Luxury fashion takes a hit
City Index September 12, 2012 12:03 PM
<p>Luxury goods provider Burberry Group shocked the market last night with its earnings estimates, sending shares down by more than 20%. It is an important […]</p>
Luxury goods provider Burberry Group shocked the market last night with its earnings estimates, sending shares down by more than 20%. It is an important point in reference to Asian markets which many international brands rely upon for growth, particularly out of China. Burberry – known for the classic trench coats and check patterns – expects its pre-tax earnings to be in the lower end of prior guidance, but this still implies an earnings number in excess of GBP400m.
The news spread across the Asian markets with the Hang Seng Cyclical Consumer Goods & Services industry sector down by around 0.9% in today’s early afternoon trading. Sands China and Li & Fung lead the names lower, while Esprit Holdings managed to book a modest 0.5% gain. LVMH Moët Hennessy Louis Vuitton managed to book a 1% rise also in France overnight, but the group is much more diversified than Burberry, so a direct comparison – even though leveraged to the luxury space – isn’t necessarily fair.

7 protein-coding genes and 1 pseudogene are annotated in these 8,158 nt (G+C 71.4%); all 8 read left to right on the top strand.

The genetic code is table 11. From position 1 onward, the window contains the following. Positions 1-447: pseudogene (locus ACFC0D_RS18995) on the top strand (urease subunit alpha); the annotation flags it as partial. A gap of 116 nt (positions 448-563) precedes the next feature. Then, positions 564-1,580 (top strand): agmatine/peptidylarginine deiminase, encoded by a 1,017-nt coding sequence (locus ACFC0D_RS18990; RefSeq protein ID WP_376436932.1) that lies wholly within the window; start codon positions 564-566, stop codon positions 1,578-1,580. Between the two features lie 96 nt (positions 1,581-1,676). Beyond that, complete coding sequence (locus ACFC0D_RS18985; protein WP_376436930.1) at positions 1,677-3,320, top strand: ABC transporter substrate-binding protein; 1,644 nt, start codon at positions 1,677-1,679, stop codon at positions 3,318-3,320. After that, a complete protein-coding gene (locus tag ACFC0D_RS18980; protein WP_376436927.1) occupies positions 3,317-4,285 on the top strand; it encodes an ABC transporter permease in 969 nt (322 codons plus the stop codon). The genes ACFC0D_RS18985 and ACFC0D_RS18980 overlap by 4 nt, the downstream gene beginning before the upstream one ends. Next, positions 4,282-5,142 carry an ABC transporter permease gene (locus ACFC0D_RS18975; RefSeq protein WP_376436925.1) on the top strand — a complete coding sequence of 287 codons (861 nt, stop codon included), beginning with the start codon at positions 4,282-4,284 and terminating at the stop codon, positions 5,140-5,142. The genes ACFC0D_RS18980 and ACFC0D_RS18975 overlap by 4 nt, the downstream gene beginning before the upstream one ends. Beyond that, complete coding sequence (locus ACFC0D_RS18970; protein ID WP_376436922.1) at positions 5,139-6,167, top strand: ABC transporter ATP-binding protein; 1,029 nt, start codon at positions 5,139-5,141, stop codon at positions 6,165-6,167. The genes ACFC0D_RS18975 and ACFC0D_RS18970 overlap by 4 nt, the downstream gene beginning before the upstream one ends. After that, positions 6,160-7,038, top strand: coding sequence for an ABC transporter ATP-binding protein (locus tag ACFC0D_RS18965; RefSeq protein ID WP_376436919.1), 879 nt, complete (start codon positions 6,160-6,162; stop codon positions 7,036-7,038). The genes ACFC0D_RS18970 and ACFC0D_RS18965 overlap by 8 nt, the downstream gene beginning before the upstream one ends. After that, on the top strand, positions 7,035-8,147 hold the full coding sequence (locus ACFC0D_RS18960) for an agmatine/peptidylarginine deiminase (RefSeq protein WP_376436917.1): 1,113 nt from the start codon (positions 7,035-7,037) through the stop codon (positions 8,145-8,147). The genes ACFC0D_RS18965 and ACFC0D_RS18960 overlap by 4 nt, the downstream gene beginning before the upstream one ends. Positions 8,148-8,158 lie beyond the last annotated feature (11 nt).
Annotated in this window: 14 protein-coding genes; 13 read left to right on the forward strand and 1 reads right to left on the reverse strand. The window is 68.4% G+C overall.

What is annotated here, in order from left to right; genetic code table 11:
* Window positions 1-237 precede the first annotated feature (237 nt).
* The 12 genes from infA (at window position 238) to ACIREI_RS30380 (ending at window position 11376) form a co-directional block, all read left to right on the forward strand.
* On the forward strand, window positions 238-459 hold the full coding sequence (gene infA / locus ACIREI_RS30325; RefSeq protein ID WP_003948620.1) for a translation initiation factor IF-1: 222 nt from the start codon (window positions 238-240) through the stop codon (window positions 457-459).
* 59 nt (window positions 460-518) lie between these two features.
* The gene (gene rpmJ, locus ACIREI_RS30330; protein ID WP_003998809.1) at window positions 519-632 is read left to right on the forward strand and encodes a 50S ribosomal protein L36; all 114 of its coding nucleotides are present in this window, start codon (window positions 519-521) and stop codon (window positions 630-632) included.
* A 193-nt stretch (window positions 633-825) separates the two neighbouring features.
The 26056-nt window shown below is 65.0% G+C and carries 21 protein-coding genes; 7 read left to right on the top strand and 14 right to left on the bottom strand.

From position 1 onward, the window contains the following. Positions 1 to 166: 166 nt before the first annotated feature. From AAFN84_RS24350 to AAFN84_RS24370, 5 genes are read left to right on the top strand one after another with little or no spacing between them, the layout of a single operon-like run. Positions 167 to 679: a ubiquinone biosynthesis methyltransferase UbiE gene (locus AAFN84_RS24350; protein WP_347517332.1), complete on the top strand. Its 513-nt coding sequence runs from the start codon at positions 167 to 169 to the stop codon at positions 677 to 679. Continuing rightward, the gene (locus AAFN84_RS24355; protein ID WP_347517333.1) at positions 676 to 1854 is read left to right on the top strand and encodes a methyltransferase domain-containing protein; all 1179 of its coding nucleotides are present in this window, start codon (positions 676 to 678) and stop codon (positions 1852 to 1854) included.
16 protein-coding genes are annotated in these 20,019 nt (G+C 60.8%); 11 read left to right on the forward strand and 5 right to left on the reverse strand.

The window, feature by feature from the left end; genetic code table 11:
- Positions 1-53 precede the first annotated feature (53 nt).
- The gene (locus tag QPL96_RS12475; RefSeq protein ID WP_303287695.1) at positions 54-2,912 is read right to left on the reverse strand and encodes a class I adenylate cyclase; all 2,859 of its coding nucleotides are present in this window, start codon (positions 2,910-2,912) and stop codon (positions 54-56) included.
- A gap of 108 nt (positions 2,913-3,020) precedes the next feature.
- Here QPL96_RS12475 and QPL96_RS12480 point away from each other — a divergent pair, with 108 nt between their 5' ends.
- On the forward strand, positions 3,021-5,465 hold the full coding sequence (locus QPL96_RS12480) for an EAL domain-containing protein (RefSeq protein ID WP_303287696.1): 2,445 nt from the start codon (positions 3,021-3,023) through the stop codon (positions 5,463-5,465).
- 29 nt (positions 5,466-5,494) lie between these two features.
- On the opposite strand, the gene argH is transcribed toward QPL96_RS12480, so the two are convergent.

This brings us to the Australian market. Three key listed fashion retailers will report their earnings over the next few weeks – Myer, David Jones and Premier Investments, which is one of the largest specialty retail owners in the country. Department store Myer is expected to book a fall in earnings in the order of 15% – that is the official prior guided figure.
This assumes earnings in the second half of 2012 come in at around $51m compared to $54m in the prior corresponding year, a decline of around 5.5%. We’ll have to wait and see what Myer reports, but there will be a vigorous discussion no doubt over the next few weeks about the ability of Australian retailers to navigate the market challenges and their current market prices versus valuations. David Jones was recently subject to a suspicious takeover approach which did not eventuate; it too needs to counter a weak earnings number with a plan to ride out the very touch retail market.
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